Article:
“You didn’t say a kid before?”

“No. A dog.”

The cop went to talk to another cop, a lady one. She was cute and redheaded, gray slacks fitted slim in that way around the thighs. She could even be pretty. His girlfriend rang again, but he left it, and she quieted.

It took 2 hours for the tow truck, and then for his boss at the dairy, and then for the boss and the cop to sign the things. The ambulance drove off disheartened—against what his boss said was Policy—but nobody was forcing anybody. His boss, he knew, was mostly so unhappy.

She did drop him off at the office, and they talked in her car.

“My daughter,” she said. “She might come home Thanksgiving. But not before. I think.”

“Yeah,” he said. “That’s how it is.” He wanted to add, especially the pretty ones, but he said, “Especially the serious ones.”

When his phone rang, she said, “Is that your girlfriend, maybe?” He said, “Yeah, that’s her special ring.” She brightened a second, and her eyes were really blue.

Finally, as he was driving toward the beach, he answered and told his girlfriend about it, the eggs being like eyes in the road and the milk and the poor white truck.

“No doctor?” she said.

But no, he wouldn’t let her either. “It’s just my hands is all.”

He hung up then, then texted her sorry, then got out and looked at the water. It was so blue, those birds and their freefalls toward the fish. It smelled like weeds and flies and table salt.

He walked down and took off his shoes and put his toes in the cusp of the foam. When the wave came up, it was nice. It was cool and fresh.
At 533 words, “Galaxy” is the longest story Joseph Young has written in three years. Easter Rabbit, his book of microfictions, will be published by PGP later this year.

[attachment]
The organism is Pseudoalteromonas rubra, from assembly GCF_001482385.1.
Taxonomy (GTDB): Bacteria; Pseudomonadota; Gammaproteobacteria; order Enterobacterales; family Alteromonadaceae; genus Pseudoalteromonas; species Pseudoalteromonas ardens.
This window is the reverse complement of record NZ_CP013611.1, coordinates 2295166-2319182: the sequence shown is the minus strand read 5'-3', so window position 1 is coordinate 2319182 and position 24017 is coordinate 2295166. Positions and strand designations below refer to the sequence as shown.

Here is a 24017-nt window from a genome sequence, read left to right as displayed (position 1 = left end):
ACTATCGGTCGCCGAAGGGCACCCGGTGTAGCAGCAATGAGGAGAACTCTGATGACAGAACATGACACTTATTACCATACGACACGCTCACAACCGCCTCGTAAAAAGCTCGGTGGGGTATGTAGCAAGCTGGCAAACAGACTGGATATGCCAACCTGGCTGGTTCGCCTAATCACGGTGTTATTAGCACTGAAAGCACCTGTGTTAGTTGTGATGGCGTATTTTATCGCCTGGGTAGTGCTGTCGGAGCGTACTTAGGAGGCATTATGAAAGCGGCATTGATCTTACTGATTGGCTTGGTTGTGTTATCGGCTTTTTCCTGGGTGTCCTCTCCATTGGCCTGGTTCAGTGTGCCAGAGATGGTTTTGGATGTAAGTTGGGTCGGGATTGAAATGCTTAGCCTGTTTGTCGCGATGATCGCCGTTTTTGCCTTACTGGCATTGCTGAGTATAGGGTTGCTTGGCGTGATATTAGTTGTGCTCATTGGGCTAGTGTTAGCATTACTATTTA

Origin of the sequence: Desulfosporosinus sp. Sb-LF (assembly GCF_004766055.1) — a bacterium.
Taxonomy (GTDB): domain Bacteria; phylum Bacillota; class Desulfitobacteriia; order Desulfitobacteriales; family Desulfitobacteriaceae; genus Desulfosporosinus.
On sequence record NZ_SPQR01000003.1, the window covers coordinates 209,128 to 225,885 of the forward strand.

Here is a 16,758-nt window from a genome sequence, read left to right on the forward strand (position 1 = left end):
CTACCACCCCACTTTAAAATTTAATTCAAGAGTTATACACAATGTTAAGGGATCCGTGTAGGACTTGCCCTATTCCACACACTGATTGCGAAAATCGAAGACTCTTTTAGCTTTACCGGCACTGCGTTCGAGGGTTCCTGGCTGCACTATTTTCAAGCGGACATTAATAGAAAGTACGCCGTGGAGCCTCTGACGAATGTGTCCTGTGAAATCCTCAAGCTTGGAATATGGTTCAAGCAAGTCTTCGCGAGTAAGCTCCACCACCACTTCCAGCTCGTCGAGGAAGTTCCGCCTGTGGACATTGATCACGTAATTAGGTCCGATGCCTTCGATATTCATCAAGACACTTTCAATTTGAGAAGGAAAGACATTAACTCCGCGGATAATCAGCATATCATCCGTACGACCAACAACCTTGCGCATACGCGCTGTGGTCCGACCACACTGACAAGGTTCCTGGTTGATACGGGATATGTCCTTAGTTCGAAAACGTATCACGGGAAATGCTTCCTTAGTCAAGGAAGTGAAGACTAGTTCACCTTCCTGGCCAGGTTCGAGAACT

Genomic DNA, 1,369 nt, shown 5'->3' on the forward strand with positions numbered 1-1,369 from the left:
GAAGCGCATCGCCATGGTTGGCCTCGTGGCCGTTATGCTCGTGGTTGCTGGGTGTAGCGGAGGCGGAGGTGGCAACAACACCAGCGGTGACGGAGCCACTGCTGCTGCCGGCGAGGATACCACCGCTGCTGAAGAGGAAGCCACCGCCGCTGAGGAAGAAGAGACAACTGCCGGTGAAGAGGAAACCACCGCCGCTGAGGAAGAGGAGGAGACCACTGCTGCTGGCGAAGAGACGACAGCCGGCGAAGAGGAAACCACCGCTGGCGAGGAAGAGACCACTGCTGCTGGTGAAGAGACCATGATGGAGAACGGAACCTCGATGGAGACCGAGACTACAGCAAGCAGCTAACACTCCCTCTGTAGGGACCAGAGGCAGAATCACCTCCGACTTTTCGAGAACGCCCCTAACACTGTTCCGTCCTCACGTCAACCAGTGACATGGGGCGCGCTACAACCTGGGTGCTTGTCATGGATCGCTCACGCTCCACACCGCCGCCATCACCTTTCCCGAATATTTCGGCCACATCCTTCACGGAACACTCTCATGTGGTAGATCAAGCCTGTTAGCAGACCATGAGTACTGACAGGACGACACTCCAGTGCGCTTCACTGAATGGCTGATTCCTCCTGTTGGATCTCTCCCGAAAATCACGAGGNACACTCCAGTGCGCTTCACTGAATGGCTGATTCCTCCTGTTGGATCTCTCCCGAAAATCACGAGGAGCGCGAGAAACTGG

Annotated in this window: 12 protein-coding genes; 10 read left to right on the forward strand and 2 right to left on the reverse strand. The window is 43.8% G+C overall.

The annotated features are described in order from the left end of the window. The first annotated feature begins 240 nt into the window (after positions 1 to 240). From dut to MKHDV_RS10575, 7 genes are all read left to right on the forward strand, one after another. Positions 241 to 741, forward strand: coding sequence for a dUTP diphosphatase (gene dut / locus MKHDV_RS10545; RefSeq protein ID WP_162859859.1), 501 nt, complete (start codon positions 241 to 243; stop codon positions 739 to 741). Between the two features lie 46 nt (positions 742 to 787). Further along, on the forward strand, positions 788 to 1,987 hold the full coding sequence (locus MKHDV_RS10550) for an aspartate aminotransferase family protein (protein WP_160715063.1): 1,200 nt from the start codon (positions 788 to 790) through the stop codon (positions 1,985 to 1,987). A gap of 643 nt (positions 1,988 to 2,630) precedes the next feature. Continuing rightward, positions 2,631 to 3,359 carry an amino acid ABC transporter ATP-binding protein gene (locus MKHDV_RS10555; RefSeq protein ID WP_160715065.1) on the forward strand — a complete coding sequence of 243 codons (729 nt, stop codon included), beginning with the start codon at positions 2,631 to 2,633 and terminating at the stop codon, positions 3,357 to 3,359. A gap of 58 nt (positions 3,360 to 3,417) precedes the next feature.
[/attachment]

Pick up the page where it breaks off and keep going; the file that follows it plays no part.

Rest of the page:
Brenton Rossow

railway gherkin
won’t do you no harm
railway gherkin
ain’t grown on a farm
railway gherkin
ain’t no false-chest-wig-mirkin
railway gherkin
there’s no time to shed
your shoes or be shirkin’
pick up your sticks
and grab your railway gherkin,
grab a paddle and a shovel
as you head down the track
there’s a land filled with gherkins,
so don’t lose your mind
just throw ‘em in a jar
and put your future behind
Brenton Rossow has disgustingly thin lips and a sweet dyed red comb over. He was wounded in Athens by a stray beer glass and shot in the leg by an electronic shoe pencil in Grease. He has been living next to a mountain swimming with monkeys for the past nine years.


Brian Allen Carr


Oh wondering monk
Caucasian playing Asian in
seventies TV, will
you ever find your brother?

Searching, searching, America.

How is it you were found
by a cleaning lady in Thailand
a cord around your neck
face gone blue to death
auto-erotic asphyxia
to teach the grasshopper
how to finally snatch
the pebble from the handin time for you to leave.


Andrew Borgstrom

Reflected Off the Occasional Bone
We thought about learning the intricacies of intricate things. We decided to just watch more television and sleep more. When I looked the other way, you talked to the empty spaces where the words used to be. You could use the company. Graphite stretch marks, blood-seep, bubble’s pores. Staring at painted walls at the blood no longer there. Bundles of sixty. The same amount of time it took to tie your shoes or brush my teeth. Forty wiped up already. Ten back into the pill bottle. Ten down the drain. Fifteen tying knots and kicking over chairs. Five in the knife block. How much depends on how much. We measured the distance from Formica to linoleum. It seemed longer, I said. Hardened cinnamon rolls, you said.

Andrew Borgstrom's fiction almost appears in Caketrain, Syntax, Wigleaf, and The Anemone Sidecar. His collection reflected off the occasional bone will be published in This PDF Chapbook in 2009.